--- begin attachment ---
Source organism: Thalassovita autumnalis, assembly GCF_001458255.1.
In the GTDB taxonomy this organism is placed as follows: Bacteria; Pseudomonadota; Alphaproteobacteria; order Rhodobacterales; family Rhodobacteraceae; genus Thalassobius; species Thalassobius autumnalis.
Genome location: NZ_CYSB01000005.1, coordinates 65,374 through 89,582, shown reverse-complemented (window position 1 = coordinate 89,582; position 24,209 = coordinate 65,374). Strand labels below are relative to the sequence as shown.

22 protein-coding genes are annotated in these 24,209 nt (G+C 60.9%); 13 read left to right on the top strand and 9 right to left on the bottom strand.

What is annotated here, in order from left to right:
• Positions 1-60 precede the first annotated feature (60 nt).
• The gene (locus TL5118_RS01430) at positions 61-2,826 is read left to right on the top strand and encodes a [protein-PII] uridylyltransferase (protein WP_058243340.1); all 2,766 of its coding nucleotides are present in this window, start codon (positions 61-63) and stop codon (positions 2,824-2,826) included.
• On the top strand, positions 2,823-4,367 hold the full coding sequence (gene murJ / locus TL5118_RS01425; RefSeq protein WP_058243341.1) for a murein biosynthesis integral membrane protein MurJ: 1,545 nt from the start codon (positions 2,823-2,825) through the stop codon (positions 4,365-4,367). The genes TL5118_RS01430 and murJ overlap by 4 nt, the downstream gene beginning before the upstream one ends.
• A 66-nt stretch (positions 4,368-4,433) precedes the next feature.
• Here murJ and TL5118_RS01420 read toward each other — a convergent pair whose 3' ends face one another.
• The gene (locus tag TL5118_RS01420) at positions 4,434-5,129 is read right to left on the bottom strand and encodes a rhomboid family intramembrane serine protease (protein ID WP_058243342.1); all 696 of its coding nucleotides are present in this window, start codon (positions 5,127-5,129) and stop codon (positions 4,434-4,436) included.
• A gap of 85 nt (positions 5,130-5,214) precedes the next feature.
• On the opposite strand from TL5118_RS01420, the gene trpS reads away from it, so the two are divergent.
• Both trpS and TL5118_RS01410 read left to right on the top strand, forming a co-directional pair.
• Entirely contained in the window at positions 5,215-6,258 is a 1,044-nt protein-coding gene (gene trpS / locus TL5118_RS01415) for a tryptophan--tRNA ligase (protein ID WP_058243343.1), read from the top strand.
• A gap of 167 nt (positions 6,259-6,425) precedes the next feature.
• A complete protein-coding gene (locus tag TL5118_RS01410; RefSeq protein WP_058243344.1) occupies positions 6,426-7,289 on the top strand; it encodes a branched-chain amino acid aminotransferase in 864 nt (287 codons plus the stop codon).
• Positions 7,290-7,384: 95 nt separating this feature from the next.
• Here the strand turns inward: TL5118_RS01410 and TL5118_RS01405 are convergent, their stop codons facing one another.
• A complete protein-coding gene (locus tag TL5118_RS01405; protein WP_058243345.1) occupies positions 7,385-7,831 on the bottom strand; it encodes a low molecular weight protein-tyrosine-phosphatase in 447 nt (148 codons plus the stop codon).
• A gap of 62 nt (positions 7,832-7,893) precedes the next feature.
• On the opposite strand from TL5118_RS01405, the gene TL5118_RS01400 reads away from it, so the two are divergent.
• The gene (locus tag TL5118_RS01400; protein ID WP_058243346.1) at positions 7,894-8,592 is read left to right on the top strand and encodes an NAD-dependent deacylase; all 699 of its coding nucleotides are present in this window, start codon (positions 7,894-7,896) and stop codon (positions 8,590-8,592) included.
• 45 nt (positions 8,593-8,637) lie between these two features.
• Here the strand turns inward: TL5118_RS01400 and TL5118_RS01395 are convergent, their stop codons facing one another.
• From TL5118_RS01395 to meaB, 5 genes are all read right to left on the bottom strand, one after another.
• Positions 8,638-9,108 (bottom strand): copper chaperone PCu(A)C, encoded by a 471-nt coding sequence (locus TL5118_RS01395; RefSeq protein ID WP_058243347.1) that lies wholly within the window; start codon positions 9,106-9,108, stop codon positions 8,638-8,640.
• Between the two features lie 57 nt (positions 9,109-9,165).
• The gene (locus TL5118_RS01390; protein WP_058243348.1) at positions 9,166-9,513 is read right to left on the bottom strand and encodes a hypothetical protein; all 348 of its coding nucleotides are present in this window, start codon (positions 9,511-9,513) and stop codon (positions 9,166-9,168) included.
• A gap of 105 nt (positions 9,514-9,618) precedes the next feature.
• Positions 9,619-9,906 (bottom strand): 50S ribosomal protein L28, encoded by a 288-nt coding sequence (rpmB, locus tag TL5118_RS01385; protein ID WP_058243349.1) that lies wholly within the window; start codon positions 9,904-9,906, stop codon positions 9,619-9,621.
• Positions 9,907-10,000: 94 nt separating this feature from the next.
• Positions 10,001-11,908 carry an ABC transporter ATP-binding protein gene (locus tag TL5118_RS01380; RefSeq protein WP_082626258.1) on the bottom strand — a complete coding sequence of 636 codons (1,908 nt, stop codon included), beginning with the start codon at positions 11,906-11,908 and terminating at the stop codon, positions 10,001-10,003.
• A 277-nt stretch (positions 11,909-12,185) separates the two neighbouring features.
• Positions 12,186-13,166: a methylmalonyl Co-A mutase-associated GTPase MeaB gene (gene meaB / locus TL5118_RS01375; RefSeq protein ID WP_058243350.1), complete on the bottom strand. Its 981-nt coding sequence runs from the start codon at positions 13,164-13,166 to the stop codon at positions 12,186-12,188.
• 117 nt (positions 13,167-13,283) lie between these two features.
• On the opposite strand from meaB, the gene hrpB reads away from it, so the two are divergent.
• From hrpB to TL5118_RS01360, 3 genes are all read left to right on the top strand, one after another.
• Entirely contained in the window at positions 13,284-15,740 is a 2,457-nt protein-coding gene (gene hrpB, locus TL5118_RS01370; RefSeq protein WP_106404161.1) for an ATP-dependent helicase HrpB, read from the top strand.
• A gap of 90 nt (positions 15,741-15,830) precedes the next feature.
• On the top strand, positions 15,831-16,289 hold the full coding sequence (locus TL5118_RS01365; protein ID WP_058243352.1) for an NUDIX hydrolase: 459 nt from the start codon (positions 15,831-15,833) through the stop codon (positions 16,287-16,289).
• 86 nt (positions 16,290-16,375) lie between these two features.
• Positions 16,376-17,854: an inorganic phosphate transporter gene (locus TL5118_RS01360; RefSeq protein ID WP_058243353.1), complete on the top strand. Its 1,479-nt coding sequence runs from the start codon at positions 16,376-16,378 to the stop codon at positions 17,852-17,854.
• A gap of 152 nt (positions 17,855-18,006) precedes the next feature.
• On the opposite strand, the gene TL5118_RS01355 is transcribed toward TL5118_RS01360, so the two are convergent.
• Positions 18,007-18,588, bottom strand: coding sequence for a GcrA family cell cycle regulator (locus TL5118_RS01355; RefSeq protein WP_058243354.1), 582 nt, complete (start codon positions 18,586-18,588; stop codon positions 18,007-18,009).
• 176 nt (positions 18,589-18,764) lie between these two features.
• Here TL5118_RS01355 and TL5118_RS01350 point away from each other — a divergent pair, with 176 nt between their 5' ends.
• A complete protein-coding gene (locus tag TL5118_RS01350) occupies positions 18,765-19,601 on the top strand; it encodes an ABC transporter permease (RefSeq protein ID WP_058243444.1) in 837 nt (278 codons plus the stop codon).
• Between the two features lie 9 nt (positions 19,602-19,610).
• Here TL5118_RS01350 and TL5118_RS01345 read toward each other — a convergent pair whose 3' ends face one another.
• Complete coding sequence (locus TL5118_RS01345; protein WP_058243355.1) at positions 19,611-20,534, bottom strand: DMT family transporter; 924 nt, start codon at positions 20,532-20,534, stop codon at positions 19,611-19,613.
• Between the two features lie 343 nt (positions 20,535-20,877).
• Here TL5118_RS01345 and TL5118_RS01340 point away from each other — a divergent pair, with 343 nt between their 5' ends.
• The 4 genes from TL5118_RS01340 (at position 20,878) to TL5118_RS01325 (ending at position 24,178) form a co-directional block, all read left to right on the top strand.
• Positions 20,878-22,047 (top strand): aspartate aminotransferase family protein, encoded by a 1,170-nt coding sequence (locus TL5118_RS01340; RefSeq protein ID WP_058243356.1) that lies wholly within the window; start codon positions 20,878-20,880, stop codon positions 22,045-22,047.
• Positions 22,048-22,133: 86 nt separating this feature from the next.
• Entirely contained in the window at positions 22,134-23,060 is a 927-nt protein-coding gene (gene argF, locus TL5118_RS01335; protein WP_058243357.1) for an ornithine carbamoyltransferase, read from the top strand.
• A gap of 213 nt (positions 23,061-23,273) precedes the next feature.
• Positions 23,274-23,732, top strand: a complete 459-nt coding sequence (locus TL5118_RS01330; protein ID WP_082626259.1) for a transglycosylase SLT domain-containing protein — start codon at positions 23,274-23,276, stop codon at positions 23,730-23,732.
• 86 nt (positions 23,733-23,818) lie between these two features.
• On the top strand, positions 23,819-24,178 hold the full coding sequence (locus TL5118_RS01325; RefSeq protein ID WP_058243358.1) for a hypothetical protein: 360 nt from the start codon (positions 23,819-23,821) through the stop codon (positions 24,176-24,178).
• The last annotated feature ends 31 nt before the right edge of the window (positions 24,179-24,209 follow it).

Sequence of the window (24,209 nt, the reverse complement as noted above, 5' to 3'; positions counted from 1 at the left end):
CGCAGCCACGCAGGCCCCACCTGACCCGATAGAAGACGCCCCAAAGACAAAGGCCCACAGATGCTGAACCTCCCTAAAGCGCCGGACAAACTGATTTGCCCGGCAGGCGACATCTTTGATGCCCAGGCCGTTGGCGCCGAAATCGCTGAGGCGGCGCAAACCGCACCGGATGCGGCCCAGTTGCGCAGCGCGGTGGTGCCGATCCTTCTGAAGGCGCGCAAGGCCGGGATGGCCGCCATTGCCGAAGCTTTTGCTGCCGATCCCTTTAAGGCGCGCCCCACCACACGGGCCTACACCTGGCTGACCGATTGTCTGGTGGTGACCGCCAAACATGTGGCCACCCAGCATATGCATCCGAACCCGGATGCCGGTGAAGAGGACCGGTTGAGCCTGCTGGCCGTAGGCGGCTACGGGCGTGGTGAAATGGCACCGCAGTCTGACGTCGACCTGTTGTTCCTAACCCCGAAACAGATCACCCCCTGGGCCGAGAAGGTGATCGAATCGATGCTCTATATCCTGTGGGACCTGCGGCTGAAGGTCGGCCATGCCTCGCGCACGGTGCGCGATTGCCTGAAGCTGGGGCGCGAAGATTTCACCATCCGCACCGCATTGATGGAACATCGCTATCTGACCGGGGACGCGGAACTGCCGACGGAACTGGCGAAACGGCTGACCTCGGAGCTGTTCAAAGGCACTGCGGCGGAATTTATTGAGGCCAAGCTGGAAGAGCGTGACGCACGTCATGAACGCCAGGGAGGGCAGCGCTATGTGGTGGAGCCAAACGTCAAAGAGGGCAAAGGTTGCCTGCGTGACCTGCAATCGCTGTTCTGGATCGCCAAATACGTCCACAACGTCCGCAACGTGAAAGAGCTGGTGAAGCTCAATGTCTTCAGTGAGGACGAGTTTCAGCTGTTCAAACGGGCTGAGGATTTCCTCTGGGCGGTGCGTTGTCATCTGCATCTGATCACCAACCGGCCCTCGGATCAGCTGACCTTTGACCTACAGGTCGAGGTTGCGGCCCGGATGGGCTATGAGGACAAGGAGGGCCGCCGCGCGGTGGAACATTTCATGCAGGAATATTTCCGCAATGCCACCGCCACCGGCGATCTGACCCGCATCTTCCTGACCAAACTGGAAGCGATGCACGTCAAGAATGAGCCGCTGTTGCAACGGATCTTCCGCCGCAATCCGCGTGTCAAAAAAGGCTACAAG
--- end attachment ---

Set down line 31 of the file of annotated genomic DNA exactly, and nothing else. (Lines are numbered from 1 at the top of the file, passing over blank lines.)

• Positions 9,619-9,906 (bottom strand): 50S ribosomal protein L28, encoded by a 288-nt coding sequence (rpmB, locus tag TL5118_RS01385; protein ID WP_058243349.1) that lies wholly within the window; start codon positions 9,904-9,906, stop codon positions 9,619-9,621.